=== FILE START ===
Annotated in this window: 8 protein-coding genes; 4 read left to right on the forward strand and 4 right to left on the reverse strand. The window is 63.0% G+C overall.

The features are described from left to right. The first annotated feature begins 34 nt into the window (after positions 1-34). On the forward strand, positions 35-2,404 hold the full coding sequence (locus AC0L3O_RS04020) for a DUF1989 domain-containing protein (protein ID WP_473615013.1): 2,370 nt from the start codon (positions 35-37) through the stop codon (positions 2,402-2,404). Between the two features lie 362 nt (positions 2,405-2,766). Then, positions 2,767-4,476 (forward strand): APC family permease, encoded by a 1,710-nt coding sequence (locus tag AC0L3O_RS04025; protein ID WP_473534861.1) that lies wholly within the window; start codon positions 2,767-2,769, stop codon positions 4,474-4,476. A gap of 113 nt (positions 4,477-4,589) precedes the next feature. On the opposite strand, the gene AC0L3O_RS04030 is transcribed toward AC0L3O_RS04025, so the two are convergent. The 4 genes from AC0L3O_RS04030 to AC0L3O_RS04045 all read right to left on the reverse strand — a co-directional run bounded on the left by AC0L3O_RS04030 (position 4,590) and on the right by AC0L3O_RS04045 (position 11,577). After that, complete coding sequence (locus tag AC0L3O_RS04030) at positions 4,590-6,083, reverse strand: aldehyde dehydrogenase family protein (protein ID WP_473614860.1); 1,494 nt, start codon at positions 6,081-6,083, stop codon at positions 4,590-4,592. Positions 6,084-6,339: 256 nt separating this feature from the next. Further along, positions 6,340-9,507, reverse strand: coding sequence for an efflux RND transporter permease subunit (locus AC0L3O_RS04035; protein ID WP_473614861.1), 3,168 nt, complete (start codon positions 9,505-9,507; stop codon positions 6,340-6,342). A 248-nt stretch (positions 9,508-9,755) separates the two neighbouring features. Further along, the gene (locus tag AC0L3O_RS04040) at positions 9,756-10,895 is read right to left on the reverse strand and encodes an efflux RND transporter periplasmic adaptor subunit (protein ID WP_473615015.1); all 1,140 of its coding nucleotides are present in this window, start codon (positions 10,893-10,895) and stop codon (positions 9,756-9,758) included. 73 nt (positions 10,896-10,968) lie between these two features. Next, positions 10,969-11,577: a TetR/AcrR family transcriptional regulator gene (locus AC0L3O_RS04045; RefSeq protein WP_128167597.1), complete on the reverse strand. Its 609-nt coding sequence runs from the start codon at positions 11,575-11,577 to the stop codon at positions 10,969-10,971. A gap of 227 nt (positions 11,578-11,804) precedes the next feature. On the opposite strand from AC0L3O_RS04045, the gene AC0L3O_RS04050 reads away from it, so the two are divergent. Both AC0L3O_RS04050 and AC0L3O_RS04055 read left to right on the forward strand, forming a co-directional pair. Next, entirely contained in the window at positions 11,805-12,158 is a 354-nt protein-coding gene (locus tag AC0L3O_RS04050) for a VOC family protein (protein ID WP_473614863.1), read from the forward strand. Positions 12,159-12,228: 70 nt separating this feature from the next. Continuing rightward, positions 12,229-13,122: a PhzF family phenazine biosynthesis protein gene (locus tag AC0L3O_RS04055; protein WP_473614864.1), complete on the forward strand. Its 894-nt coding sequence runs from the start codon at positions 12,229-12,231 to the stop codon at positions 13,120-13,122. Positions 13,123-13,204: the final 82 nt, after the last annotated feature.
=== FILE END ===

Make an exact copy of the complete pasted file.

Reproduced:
Annotated in this window: 8 protein-coding genes; 4 read left to right on the forward strand and 4 right to left on the reverse strand. The window is 63.0% G+C overall.

The features are described from left to right. The first annotated feature begins 34 nt into the window (after positions 1-34). On the forward strand, positions 35-2,404 hold the full coding sequence (locus AC0L3O_RS04020) for a DUF1989 domain-containing protein (protein ID WP_473615013.1): 2,370 nt from the start codon (positions 35-37) through the stop codon (positions 2,402-2,404). Between the two features lie 362 nt (positions 2,405-2,766). Then, positions 2,767-4,476 (forward strand): APC family permease, encoded by a 1,710-nt coding sequence (locus tag AC0L3O_RS04025; protein ID WP_473534861.1) that lies wholly within the window; start codon positions 2,767-2,769, stop codon positions 4,474-4,476. A gap of 113 nt (positions 4,477-4,589) precedes the next feature. On the opposite strand, the gene AC0L3O_RS04030 is transcribed toward AC0L3O_RS04025, so the two are convergent. The 4 genes from AC0L3O_RS04030 to AC0L3O_RS04045 all read right to left on the reverse strand — a co-directional run bounded on the left by AC0L3O_RS04030 (position 4,590) and on the right by AC0L3O_RS04045 (position 11,577). After that, complete coding sequence (locus tag AC0L3O_RS04030) at positions 4,590-6,083, reverse strand: aldehyde dehydrogenase family protein (protein ID WP_473614860.1); 1,494 nt, start codon at positions 6,081-6,083, stop codon at positions 4,590-4,592. Positions 6,084-6,339: 256 nt separating this feature from the next. Further along, positions 6,340-9,507, reverse strand: coding sequence for an efflux RND transporter permease subunit (locus AC0L3O_RS04035; protein ID WP_473614861.1), 3,168 nt, complete (start codon positions 9,505-9,507; stop codon positions 6,340-6,342). A 248-nt stretch (positions 9,508-9,755) separates the two neighbouring features. Further along, the gene (locus tag AC0L3O_RS04040) at positions 9,756-10,895 is read right to left on the reverse strand and encodes an efflux RND transporter periplasmic adaptor subunit (protein ID WP_473615015.1); all 1,140 of its coding nucleotides are present in this window, start codon (positions 10,893-10,895) and stop codon (positions 9,756-9,758) included. 73 nt (positions 10,896-10,968) lie between these two features. Next, positions 10,969-11,577: a TetR/AcrR family transcriptional regulator gene (locus AC0L3O_RS04045; RefSeq protein WP_128167597.1), complete on the reverse strand. Its 609-nt coding sequence runs from the start codon at positions 11,575-11,577 to the stop codon at positions 10,969-10,971. A gap of 227 nt (positions 11,578-11,804) precedes the next feature. On the opposite strand from AC0L3O_RS04045, the gene AC0L3O_RS04050 reads away from it, so the two are divergent. Both AC0L3O_RS04050 and AC0L3O_RS04055 read left to right on the forward strand, forming a co-directional pair. Next, entirely contained in the window at positions 11,805-12,158 is a 354-nt protein-coding gene (locus tag AC0L3O_RS04050) for a VOC family protein (protein ID WP_473614863.1), read from the forward strand. Positions 12,159-12,228: 70 nt separating this feature from the next. Continuing rightward, positions 12,229-13,122: a PhzF family phenazine biosynthesis protein gene (locus tag AC0L3O_RS04055; protein WP_473614864.1), complete on the forward strand. Its 894-nt coding sequence runs from the start codon at positions 12,229-12,231 to the stop codon at positions 13,120-13,122. Positions 13,123-13,204: the final 82 nt, after the last annotated feature.